Riz Ahmed may have made history as the first Muslim actor to be nominated for the best actor Oscar, but he’s determined to not be the only one. Ahmed is helping launch a multi-pronged advocacy effort to increase Muslim representation in Hollywood. The effort includes a study showing that in film, Muslims only had speaking roles 1.6% of the time. It also includes the Blueprint for Muslim Inclusion, which proposes solutions for change, and the Pillars Artist Fellowship, which will offer $25,000 grants to Muslim artists.
“The representation of Muslims on screen feeds the policies that get enacted, the people that get killed, the countries that get invaded,” said Ahmed in a statement. “The data doesn’t lie. This study shows us the scale of the problem in popular film, and its cost is measured in lost potential and lost lives.”
Ahmed has teamed up with the USC Annenberg Inclusion Initiative, the Ford Foundation, and Pillars Fund. The groups have released a report called “Missing & Maligned: The Reality of Muslims in Popular Global Movies.” The report examined 200 popular films from the U.S., U.K., Australia, and New Zealand released between 2017 and 2019. It found that although Muslims make up 24% of the global population, they only received speaking roles in film 1.6% of the time. Only 19 films out of 200 had at least one Muslim character, and only six films had a Muslim character in a lead role.
The study also found that Muslim representation perpetuated stereotypes: 53.7% of Muslim characters were depicted as being victims of violence, while 39% were perpetrators of violence. Muslim characters were also overwhelmingly depicted as foreigners who spoke no English or English with an accent (87.8% of the time). They’re also primarily depicted as being subservient, and being an immigrant or refugee.
“More than half of the primary and secondary Muslim characters in these films were immigrants, migrants, or refugees, which along with other findings in the study consistently rendered Muslims as ‘foreign,’ ” said Al-Baab Khan, one of the study authors, in a statement. “Muslims live all over the world, but film audiences only see a narrow portrait of this community, rather than viewing Muslims as they are: business owners, friends and neighbors whose presence is part of modern life. By presenting Muslims in an abundance of storylines, audiences can see and resonate with the innumerable experiences of Muslims from all walks of life.”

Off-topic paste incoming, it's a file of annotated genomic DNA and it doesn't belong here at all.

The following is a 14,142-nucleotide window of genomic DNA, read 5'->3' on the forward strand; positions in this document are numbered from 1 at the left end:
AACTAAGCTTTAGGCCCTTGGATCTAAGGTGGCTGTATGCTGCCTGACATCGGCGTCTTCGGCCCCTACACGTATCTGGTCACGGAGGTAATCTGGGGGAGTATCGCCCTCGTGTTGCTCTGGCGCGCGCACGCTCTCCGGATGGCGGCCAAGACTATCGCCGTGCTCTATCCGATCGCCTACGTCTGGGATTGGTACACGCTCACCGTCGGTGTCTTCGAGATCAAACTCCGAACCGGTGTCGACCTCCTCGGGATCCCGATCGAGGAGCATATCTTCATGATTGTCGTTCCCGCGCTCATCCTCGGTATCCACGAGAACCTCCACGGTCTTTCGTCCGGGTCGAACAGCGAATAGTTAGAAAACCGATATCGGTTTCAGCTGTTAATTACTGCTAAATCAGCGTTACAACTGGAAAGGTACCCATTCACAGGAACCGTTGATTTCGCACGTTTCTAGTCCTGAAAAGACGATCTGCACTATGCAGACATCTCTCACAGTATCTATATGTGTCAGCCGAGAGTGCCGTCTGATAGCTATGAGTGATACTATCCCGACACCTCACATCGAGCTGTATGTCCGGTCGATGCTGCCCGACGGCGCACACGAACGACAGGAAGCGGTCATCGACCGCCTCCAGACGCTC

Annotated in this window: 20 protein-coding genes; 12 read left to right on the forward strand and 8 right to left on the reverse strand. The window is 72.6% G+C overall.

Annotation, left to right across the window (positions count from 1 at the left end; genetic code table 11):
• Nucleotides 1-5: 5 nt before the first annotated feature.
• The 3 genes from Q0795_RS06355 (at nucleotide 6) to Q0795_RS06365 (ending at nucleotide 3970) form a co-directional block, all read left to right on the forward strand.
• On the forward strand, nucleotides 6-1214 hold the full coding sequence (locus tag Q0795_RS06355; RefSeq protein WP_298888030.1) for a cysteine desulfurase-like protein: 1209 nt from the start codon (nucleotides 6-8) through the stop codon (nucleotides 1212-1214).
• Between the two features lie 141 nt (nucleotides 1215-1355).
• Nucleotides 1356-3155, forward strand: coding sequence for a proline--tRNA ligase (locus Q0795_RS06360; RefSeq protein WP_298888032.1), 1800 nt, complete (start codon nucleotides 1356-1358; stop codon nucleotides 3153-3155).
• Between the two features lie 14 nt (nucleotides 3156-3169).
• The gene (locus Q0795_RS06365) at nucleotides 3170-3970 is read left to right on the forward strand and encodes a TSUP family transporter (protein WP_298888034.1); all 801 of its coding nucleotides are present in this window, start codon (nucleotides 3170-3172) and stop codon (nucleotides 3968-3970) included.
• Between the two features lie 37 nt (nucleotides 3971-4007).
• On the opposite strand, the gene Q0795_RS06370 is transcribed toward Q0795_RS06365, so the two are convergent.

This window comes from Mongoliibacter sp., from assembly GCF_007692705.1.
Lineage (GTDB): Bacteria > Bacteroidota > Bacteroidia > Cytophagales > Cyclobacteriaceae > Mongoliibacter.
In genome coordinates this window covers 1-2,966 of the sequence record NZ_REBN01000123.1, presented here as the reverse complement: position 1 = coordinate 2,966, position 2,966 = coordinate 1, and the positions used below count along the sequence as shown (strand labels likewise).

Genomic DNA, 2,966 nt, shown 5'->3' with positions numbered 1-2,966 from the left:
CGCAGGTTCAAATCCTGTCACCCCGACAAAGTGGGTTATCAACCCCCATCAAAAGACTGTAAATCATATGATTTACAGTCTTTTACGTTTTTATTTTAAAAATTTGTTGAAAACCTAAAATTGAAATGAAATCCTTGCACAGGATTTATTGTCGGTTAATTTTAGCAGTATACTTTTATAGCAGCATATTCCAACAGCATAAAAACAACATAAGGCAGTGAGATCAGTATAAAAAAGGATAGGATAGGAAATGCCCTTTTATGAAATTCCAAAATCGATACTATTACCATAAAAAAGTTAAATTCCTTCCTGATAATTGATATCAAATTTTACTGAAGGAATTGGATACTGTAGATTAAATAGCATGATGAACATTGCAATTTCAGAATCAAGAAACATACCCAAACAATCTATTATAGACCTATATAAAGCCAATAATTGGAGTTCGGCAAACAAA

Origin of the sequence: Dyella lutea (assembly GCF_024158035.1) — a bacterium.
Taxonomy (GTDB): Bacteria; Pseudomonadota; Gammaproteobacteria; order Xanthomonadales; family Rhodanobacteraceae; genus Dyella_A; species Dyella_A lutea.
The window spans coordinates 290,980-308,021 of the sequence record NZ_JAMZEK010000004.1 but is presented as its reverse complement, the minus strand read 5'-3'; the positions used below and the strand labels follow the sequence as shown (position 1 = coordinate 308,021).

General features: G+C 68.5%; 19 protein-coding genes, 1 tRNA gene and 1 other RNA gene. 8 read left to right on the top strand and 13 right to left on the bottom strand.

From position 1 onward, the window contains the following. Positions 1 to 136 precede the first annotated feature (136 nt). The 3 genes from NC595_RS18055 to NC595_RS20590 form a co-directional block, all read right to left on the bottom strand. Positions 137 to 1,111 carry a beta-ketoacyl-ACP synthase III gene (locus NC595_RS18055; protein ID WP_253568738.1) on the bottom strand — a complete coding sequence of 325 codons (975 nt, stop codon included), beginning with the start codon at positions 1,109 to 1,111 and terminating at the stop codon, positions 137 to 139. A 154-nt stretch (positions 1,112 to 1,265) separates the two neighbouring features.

Alongside the study, the groups also released “The Blueprint for Muslim Inclusion: Recommendations for Film Industry Professionals.” It details solutions for improving Muslim representation on-screen and behind the scenes. The recommendations include eliminating the storytelling tropes of Muslims as being violent and terrorists, and investing in Muslim creators—from nurtering them when they are in school to helping fund their projects.
“The Blueprint for Muslim Inclusion offers a direct response to these findings by providing a broad set of recommendations for film industry professionals,” said Pillars Fund Co-Founder and President Kashif Shaikh in a statement. “We’re excited to support the industry to take practical steps towards more nuanced portrayals that amplify Muslim voices, from sunsetting terror tropes and signing first-look deals with Muslim creatives to including Muslims in diversity, equity, and inclusion programming.”
The Pillars Fund supports Muslim individuals and organizations in the United States, and has distributed more than $6 million in grants to Muslim organizations and leaders who advance social good.
The Pillars Fund is also collaborating with Riz Ahmed and his production company, Left Handed Films, to create the Pillars Artist Fellowship. It will provide early career Muslim artists in the U.S. and U.K. with $25,000 and career development support.
The Fellowship is intended to be a multiyear program. The first year will focus on supporting film and television directors, producers and writers. The Pillars Artists Fellow will be selected via a nomination process. The fellowship recipients will be announced on Dec. 1. The advisory committee for the fellowship includes Ahmed, Mahershala Ali, Sana Amanat, Karim Amer, Rosa Attab, Lena Khan, Nida Manzoor, Hasan Minhaj, Jehane Noujaim, and Ramy Youssef.
Said Ahmed in a statement: “I know the industry has the imagination and the resources to fix this problem. Now it must show the will, and the Blueprint for Muslim Inclusion can offer a practical roadmap for change. The Fellowship also offers a meaningful way to intervene. Having a source of unrestricted funding for Muslim artists and storytellers will be game changing. Muslim communities in the U.S. and U.K. are amongst the most economically disadvantaged, and yet currently there’s nothing else out there like the Pillars Artist Fellowship, which really invests and believes in the talent pipeline. Had I not received a scholarship and also a private donation, I wouldn’t have been able to attend drama school.”